With F/A-18 #850 as chase, SOFIA goes on it's
second checkout flight from Waco, TX.
Photo: NASA/Jim Ross
5/21/2007 - WACO, Texas – NASA dedicated a unique
astronomy aircraft Monday to pioneering aviator
Charles Lindbergh on the 80th anniversary of his
historic transatlantic flight. Erik Lindbergh, the
pilot's grandson, joined NASA for the event May 21, in
NASA's new Stratospheric Observatory for Infrared
Astronomy (SOFIA) is a highly modified 747 airliner
that carries a 45,000-pound infrared telescope system.
Pan American Airways originally christened the plane
the "Clipper Lindbergh" in 1977. At the rededication
ceremony, NASA officials discussed the similarities
between Lindbergh's accomplishments and SOFIA's
potential to capture scientifically important infrared
images unavailable to earthbound telescopes. The SOFIA
aircraft was modified at L-3 Systems in Waco and is
wrapping up a series of functional checkout flights
before heading to NASA's Dryden Flight Research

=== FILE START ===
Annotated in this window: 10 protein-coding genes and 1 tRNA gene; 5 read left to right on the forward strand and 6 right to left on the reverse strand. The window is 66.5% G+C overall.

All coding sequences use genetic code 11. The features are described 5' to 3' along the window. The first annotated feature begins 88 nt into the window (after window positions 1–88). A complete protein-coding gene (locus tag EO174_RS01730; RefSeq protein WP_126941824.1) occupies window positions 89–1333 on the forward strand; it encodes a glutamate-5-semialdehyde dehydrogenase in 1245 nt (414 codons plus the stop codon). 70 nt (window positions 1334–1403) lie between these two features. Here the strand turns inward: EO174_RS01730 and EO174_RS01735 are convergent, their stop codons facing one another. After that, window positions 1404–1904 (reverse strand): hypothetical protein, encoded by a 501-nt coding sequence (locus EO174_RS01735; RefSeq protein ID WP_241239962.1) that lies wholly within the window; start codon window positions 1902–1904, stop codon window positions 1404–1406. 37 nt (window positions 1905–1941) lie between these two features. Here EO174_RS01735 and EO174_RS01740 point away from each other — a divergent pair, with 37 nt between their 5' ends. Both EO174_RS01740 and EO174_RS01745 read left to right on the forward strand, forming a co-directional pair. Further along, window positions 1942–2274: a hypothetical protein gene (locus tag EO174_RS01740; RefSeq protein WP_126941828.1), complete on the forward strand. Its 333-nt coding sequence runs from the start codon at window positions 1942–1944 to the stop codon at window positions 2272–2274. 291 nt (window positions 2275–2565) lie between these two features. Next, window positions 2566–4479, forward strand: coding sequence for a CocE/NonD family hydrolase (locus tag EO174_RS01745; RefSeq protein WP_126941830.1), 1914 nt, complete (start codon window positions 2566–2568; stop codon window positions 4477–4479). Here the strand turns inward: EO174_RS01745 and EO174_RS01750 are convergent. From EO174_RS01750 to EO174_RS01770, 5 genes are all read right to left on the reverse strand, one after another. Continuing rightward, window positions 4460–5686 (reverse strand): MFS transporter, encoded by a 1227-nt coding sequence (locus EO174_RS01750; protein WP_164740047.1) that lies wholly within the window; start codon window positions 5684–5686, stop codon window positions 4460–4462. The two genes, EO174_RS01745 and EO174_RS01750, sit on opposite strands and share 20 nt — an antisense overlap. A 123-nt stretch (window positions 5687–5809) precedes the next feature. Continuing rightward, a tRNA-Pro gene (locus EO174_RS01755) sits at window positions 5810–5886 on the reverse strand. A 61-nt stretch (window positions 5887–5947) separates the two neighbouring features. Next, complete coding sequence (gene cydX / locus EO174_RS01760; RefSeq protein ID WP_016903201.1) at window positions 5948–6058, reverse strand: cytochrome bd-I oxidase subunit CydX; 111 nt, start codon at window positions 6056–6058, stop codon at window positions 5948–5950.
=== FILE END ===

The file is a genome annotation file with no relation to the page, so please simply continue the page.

Center, Edwards Air Force Base, Calif., for further
tests and systems integration.
Erik Lindbergh unveiled a plaque commemorating
Clipper Lindbergh. "This project is a fantastic blend
of a 20th century legacy aircraft and a 21st century
platform for exploration," he said.
Intended to fly above 40,000 feet, SOFIA will place
its infrared telescope above nearly 99 percent of the
Earth's atmospheric water vapor, greatly enhancing its
abilities to study the cosmos. Its state-of-the-art
telescope will be able to carry out scientific
missions with greater flexibility and ease of upgrade
than a satellite-borne observatory.
NASA's partner in SOFIA is the German Aerospace
Center, which provided the telescope. NASA modified
the aircraft. A 16-foot-high opening has been cut into
the aft fuselage to permit observations to be made at
altitude. Once it arrives at Dryden, SOFIA will
continue flight and systems testing for about two
years while its observatory system hardware and
software are integrated with the aircraft. The
telescope's first images are expected in 2009.
Source: NASA Dryden Press Release